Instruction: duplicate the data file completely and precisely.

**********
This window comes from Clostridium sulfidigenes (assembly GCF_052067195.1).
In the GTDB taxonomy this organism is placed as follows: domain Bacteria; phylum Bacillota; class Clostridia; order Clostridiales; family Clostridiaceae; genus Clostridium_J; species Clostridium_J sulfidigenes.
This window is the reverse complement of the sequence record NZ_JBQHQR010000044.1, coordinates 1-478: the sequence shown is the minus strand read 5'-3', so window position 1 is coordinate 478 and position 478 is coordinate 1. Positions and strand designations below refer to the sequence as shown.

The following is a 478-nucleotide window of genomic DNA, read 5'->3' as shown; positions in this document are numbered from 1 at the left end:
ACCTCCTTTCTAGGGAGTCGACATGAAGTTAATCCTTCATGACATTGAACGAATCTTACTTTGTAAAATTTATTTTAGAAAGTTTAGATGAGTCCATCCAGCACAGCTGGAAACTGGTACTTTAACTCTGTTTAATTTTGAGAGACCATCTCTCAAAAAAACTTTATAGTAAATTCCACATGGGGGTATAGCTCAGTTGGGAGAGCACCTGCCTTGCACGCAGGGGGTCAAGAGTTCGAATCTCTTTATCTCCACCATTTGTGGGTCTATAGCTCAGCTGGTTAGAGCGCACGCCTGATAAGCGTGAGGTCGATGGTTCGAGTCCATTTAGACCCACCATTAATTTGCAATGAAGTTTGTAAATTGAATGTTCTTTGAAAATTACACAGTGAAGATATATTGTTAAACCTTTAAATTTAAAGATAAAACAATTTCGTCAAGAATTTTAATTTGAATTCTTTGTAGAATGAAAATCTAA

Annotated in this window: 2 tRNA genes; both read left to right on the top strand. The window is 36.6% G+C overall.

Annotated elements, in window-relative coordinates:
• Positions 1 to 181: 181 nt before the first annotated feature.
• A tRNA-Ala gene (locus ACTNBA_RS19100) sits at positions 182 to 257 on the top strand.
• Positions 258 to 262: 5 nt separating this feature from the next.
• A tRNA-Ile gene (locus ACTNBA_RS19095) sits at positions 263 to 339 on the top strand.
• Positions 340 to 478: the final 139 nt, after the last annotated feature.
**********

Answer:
This window comes from Clostridium sulfidigenes (assembly GCF_052067195.1).
In the GTDB taxonomy this organism is placed as follows: domain Bacteria; phylum Bacillota; class Clostridia; order Clostridiales; family Clostridiaceae; genus Clostridium_J; species Clostridium_J sulfidigenes.
This window is the reverse complement of the sequence record NZ_JBQHQR010000044.1, coordinates 1-478: the sequence shown is the minus strand read 5'-3', so window position 1 is coordinate 478 and position 478 is coordinate 1. Positions and strand designations below refer to the sequence as shown.

The following is a 478-nucleotide window of genomic DNA, read 5'->3' as shown; positions in this document are numbered from 1 at the left end:
ACCTCCTTTCTAGGGAGTCGACATGAAGTTAATCCTTCATGACATTGAACGAATCTTACTTTGTAAAATTTATTTTAGAAAGTTTAGATGAGTCCATCCAGCACAGCTGGAAACTGGTACTTTAACTCTGTTTAATTTTGAGAGACCATCTCTCAAAAAAACTTTATAGTAAATTCCACATGGGGGTATAGCTCAGTTGGGAGAGCACCTGCCTTGCACGCAGGGGGTCAAGAGTTCGAATCTCTTTATCTCCACCATTTGTGGGTCTATAGCTCAGCTGGTTAGAGCGCACGCCTGATAAGCGTGAGGTCGATGGTTCGAGTCCATTTAGACCCACCATTAATTTGCAATGAAGTTTGTAAATTGAATGTTCTTTGAAAATTACACAGTGAAGATATATTGTTAAACCTTTAAATTTAAAGATAAAACAATTTCGTCAAGAATTTTAATTTGAATTCTTTGTAGAATGAAAATCTAA

Annotated in this window: 2 tRNA genes; both read left to right on the top strand. The window is 36.6% G+C overall.

Annotated elements, in window-relative coordinates:
• Positions 1 to 181: 181 nt before the first annotated feature.
• A tRNA-Ala gene (locus ACTNBA_RS19100) sits at positions 182 to 257 on the top strand.
• Positions 258 to 262: 5 nt separating this feature from the next.
• A tRNA-Ile gene (locus ACTNBA_RS19095) sits at positions 263 to 339 on the top strand.
• Positions 340 to 478: the final 139 nt, after the last annotated feature.